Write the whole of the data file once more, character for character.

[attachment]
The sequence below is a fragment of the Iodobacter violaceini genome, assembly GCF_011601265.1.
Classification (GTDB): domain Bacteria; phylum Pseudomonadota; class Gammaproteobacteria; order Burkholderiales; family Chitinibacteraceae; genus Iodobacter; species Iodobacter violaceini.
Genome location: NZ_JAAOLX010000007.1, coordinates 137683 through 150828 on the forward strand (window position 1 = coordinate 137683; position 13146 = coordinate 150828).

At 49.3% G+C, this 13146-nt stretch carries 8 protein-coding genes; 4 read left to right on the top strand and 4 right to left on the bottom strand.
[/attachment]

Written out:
The sequence below is a fragment of the Iodobacter violaceini genome, assembly GCF_011601265.1.
Classification (GTDB): domain Bacteria; phylum Pseudomonadota; class Gammaproteobacteria; order Burkholderiales; family Chitinibacteraceae; genus Iodobacter; species Iodobacter violaceini.
Genome location: NZ_JAAOLX010000007.1, coordinates 137683 through 150828 on the forward strand (window position 1 = coordinate 137683; position 13146 = coordinate 150828).

At 49.3% G+C, this 13146-nt stretch carries 8 protein-coding genes; 4 read left to right on the top strand and 4 right to left on the bottom strand.